He Did Not Ask My Permission

depression-chose-to-stay

Someone just posted the following on one of the suicide loss groups on Facebook:

“We need to find a way for it to be ok when a person feels they have to ‘opt out’ of their life. We need to find a way to respect and honour their choice – even when we are filled with pain. I’m not saying it’s easy. It’s not.”

My response:

I don’t agree. My husband and I always talked about every major decision in our lives. We talked about the minor ones as well.

HE DID NOT ASK ME IF IT WOULD BE OKAY IF HE KILLED HIMSELF.

This was a major decision, a huge f*ing decision, that affected both of us, and he didn’t talk to me about it.

He did not tell me how bad it was for him. I knew he was hurting – and I was doing what I could to help (including changing my work schedule to be home in the evenings when he needed me, taking on more of his responsibilities because he seemed so overwhelmed, etc), but I had no idea it was as bad as it was. He refused to get medical help for his chronic pain (I did not know how bad it was), or counseling support for his sense of shame and failure (I did not know how bad that was, either), saying that he just needed me around more.

I could not be with him 24/7, although if I’d known more about what was going on with him, I would have tried. He put a huge amount of responsibility on me and our intense love for one another, without telling me the parameters of what I was dealing with.

I know he thought that, in addition to ending his own misery, he was making my life better by killing himself. He was self-destructive and hurting far worse than I realized.

I will honor him and his memory until I draw my own last breath, and I have an entire list of how I will make that happen. But I will not honor a decision that he made that involved the rest of my life, and in a fashion that I absolutely, under no circumstances, would have chosen at this point in time.

Despite the intensity of this post, I am not angry with him… in this instance, saying or believing I was angry would be just a defense mechanism, a way of dealing with the indescribably raw emotions I’m feeling.  I am hurt beyond words, lost, lonely, devastated and completely destroyed… I know he thought he was doing the right thing for himself and for me. But he had other options, and he knew that I loved him so fiercely I would have made them happen if he’d told me how bad it was… I’d already proved that in other areas.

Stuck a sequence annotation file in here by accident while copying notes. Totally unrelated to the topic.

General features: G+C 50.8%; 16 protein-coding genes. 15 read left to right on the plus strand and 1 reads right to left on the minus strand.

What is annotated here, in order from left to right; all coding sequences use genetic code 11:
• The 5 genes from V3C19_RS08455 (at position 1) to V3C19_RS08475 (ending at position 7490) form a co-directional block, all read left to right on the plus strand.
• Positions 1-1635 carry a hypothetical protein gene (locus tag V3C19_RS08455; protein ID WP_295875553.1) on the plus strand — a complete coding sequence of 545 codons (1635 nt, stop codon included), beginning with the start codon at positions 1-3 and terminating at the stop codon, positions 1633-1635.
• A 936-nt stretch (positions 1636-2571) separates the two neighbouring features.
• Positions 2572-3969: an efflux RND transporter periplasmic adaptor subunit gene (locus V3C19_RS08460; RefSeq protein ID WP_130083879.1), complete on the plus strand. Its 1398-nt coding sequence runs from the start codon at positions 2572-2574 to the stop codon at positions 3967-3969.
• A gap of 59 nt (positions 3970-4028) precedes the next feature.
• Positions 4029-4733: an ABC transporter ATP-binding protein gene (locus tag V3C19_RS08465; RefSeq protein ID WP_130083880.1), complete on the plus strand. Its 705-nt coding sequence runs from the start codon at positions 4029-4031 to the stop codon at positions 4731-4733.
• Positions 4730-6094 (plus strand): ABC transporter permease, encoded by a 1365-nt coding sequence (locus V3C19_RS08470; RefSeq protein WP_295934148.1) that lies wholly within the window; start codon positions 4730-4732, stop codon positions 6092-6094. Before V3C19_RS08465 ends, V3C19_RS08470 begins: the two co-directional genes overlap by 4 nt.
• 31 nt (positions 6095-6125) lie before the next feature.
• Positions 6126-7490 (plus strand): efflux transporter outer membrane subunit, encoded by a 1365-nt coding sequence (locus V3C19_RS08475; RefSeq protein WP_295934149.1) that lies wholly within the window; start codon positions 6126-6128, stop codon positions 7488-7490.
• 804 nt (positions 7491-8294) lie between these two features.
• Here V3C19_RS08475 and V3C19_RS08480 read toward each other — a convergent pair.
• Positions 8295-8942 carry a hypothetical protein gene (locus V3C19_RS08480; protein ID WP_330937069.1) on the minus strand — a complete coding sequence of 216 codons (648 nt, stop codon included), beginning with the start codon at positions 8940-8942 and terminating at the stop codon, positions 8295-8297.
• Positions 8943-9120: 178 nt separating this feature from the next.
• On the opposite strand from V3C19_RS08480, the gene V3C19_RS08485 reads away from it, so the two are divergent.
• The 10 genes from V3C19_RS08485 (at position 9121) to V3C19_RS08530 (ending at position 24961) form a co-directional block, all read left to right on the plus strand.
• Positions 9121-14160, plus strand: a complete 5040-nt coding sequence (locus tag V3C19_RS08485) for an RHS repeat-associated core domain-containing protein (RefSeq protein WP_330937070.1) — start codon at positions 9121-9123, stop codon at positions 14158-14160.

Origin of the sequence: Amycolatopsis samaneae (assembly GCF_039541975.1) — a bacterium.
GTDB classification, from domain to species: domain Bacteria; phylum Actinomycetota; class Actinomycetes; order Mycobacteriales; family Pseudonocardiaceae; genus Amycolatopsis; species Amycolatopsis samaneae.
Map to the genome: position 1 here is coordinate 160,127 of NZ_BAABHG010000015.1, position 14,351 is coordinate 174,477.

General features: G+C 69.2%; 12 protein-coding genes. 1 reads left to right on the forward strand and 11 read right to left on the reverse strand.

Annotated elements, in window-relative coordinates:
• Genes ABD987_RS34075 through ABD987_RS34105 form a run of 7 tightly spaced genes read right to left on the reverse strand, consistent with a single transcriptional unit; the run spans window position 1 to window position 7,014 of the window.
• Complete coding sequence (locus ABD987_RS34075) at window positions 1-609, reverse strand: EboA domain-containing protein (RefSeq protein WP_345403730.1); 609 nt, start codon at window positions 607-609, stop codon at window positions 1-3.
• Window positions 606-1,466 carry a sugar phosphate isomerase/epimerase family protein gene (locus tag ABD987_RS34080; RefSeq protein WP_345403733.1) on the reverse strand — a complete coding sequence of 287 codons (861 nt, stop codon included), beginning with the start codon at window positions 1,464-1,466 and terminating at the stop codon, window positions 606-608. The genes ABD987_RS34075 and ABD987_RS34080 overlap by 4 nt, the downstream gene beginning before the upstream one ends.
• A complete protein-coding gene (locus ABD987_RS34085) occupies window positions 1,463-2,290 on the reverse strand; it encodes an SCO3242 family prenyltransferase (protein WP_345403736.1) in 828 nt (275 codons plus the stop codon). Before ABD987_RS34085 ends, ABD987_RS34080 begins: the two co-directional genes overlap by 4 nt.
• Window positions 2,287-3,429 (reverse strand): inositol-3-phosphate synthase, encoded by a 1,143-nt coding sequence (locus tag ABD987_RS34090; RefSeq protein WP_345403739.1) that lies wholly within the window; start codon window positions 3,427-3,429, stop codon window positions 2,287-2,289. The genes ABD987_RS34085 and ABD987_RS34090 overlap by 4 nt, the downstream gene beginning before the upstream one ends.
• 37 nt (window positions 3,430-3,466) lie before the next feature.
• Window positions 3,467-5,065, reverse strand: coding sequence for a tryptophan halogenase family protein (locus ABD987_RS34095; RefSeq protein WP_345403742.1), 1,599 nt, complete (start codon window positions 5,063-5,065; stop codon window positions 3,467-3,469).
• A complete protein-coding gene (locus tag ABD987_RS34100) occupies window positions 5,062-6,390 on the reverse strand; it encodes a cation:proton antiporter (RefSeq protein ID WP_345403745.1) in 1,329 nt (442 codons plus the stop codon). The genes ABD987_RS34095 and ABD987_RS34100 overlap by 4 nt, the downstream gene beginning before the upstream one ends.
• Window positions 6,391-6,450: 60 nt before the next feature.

He did not leave behind anything telling me he loved me, other than all my memories. Nor did he leave behind any kind of suicide note or anything that suggested he was considering it.

He did, however, leave behind clues to his extreme pain, shame & self-destructiveness, clues he had covered up far too well when he was alive, but which he knew I’d find. I know he did it believing I’d see them and decide he was a bad person, that his suicide was justified, and that I was better off to be rid of him… But those clues just show how very sad and desperate he was, and how he didn’t want me to know how much he hurt.

No, I will not honor his choice to kill himself without at least having asked me if it was okay. And of course, I would have said No.

*********************

as-long-as-i-live

In memory of my beloved husband John Kelly Snyder… 20 Sept 1956 – 21 Oct 2016.

The Warrior Project is a warm, welcoming drop-in center for those living with extreme emotional and/or physical pain coupled with hopelessness, and a resource for families and friends fearing for the life of, or grieving the loss of, the person they love so much.

My Johnny was a true warrior, fighting demons no one else could see.  I thought he was the strongest man in the world, and perhaps he was, but tragically, the demons got the better of him.

The name of this project is in no way intended to be reflective of, or piggy back off, Wounded Warriors which serves those wounded after September 11, 20o1.  Like too many others, John was a warrior long before then.

Fair winds and following seas, Husband.

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